With the enthusiasm of a game-show host and the patience of a science teacher, Don Cassidy pulled out one of his latest gadgets - a blue item, shaped somewhat like a phone, with yellow markings on top.

"You know what this is, right?" Cassidy, 57, of Boothwyn, asked Patty Guarini, who has been coming to the Center for the Blind and Visually Impaired in Chester for 18 years. She offered a guess, and Cassidy answered, "It's a color identifier."

Cassidy, who has vision problems of his own and has managed the center's Sight Solutions store since it opened three years ago, got a reaction usually reserved for magicians and miracle workers.

"Oh, my God. Oh, geez," Guarini, who is color-blind, said, almost whispering. "Oh, my gosh. I didn't even realize they had those."

Cassidy talked her through the steps as she held the device on her sweater, pulled it away, and listened to the mechanical voice say, "White." Despite her amazement, she decided to hold off on buying the $169.95 item. Which was fine with Cassidy.

He works for a nonprofit organization and has a different focus from when he was a route salesman for Stroehmann, a manager at Wawa, and owner of a Delaware restaurant famous for its ribs.

"If I can help them, I'm happy. It's a satisfaction you didn't get doing the other job. The other job was nice display, get some sales up, meet your quota, that kind of stuff," he said as if going through a checklist.

"My quota here is help these people accomplish what they're trying to accomplish."

Most of his customers are senior citizens, and many come in the first time looking for magnifiers, Cassidy said. They return for some of the other products, from $1 plastic signature guides to closed-circuit televisions that cost about $2,000.

Plus, there are watches and thermometers that talk, canes, TV glasses from Germany that make the screen appear twice as big, and large-button keyboards, remote controls and calculators.

Cassidy teases 84-year-old Dottie Stinsman about how many large bingo cards she buys for herself and the other residents of the Lutheran Knolls senior housing in Boothwyn.

"You'd be surprised at how many who can see get those," said Stinsman, who has been coming to the center for five years. Before the store, people such as Stinsman, Guarini and Cassidy had to order most items from catalogs.

In 2000, Cassidy's aorta ruptured, and a lack of blood flow and oxygen to the optic nerve left him with a scotoma, blinding parts of his vision and disrupting his depth perception.

He had to leave his job at Stroehmann, and had trouble finding another one. As he was finishing the center's Blindness Skills Training program, he heard about the opening of Sight Solutions.

Cassidy was a natural fit, said Bob Nelson, executive director of the Center for the Blind and Visually Impaired.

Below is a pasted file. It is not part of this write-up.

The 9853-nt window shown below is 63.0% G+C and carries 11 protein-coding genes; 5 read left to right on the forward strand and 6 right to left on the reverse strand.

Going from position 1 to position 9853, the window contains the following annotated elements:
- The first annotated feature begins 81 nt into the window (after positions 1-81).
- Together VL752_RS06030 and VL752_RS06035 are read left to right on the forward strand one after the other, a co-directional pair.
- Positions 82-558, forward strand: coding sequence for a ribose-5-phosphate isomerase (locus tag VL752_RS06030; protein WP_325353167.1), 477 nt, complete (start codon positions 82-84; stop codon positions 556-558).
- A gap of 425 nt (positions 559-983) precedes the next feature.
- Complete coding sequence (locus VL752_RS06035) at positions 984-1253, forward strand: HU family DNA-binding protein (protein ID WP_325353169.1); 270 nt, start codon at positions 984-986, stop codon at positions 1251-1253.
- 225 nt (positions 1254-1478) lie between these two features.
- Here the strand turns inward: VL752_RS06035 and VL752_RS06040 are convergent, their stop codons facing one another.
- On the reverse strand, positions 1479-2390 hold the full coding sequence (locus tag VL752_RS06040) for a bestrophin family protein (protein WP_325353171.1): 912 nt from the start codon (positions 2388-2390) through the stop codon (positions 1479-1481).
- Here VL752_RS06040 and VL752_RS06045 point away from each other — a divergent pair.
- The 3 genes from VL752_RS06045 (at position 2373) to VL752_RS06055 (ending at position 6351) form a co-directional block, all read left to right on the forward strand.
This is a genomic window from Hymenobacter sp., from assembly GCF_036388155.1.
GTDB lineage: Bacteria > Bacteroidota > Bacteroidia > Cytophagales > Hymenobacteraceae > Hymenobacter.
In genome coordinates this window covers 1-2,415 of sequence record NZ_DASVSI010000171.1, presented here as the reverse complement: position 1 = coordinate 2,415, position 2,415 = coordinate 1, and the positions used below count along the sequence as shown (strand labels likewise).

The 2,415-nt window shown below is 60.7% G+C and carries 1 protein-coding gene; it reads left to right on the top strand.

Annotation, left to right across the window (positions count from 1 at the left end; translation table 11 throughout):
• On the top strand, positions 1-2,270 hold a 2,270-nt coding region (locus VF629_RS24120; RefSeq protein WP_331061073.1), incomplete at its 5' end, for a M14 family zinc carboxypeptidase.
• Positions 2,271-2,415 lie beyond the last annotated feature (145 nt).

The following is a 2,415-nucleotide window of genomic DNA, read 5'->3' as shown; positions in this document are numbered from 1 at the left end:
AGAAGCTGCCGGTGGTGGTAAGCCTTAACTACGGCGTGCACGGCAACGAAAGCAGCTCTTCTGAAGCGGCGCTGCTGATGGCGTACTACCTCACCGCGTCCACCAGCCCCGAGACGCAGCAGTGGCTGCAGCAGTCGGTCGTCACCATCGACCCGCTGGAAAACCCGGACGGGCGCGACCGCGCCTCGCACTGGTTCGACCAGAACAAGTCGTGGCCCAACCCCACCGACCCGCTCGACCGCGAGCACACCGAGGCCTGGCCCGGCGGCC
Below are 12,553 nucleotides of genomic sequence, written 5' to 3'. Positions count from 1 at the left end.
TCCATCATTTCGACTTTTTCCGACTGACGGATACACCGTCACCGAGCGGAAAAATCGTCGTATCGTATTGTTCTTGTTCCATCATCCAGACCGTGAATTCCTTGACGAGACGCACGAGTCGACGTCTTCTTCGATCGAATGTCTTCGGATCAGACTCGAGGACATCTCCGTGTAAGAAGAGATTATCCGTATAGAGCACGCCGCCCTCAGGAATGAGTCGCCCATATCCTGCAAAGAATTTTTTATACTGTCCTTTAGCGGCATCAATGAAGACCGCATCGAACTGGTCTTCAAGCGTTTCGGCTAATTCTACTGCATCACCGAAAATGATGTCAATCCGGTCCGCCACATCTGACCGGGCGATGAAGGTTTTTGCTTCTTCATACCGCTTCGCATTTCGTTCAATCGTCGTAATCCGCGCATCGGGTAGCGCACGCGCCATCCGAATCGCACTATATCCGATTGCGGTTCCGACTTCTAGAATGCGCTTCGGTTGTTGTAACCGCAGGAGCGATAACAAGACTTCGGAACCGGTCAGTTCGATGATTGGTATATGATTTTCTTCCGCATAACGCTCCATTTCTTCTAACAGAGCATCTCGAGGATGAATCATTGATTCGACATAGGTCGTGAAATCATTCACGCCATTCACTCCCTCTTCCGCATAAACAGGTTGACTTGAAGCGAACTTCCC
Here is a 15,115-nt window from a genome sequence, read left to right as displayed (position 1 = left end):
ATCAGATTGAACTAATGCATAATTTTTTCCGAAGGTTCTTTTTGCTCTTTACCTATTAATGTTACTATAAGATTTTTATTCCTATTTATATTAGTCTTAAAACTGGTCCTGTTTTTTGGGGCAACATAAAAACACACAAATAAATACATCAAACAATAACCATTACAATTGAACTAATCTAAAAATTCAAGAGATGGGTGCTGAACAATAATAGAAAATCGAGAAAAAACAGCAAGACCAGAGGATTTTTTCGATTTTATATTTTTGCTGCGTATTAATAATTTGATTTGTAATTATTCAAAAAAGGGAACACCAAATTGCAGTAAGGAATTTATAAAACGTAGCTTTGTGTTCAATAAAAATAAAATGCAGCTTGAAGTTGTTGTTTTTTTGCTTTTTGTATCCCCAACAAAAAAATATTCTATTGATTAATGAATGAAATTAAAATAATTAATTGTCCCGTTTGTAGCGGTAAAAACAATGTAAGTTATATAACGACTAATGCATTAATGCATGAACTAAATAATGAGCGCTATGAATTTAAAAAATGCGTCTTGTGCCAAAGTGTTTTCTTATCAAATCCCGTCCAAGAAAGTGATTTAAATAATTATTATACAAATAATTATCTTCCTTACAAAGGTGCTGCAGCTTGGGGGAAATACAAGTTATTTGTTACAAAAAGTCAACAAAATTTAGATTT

"Don is a great people person. He makes people feel comfortable," Nelson said. "He helps the person deal with their lack of understanding of what we have in the store in such a sensitive way."

More than 1,000 people shopped at the store last year, Nelson said. And officials at the center expect that number to grow as baby boomers get older and have age-related vision problems, such as macular degeneration, glaucoma and diabetic retinopathy.

In the 2000 census, more than 9,000 Delaware County and Chester County residents reported having vision problems that could not be corrected, said Rosemary Keefe, marketing and communications coordinator for the center.

Besides running the two-room shop, Cassidy has contacted retirement villages, nursing homes and senior centers to let them know about Sight Solutions, and customers say he connects with them.

"He's a very special guy," said Guarini, 60, of Lansdowne. "He understands us very, very well."

He understands the daily frustrations. Not being able to see the border when he's writing. Or the column breaks blurring together if he tries to read a sports page. Taking a SEPTA bus for the first time in his mid-50s. Not sitting at the steering wheel.

"I'm a lousy passenger. I really am," Cassidy said, laughing.

He has adjusted, though. He'll use whatever tool "helps me to conquer my difficulties. I still struggle, but you work along with it."

Cassidy keeps a plastic card in his wallet to help him sign his name within the borders of credit-card receipts. He goes online and uses Jaws, a screen-reader program, to check up on local sports teams. He enjoys the bus ride to work now; in fact, while on it, he made friends with a guy who happened to be Stinsman's nephew.

And as for driving with Angel, his wife, Cassidy said he tried - tried very hard - to keep any comments to a minimum.

For Information

Sight Solutions, 100 W. 15th St. in Chester, is open 9 a.m. to 3 p.m. weekdays. To learn more, visit

» READ MORE: www.sightsolutions.org

;

call 610-874-1476, Ext. 145; or e-mail

» READ MORE: sightsolutions@cbvi.net

.

For more on the Center for the Blind and Visually Impaired, visit

» READ MORE: www.cbvi.net

or call 610-874-1476.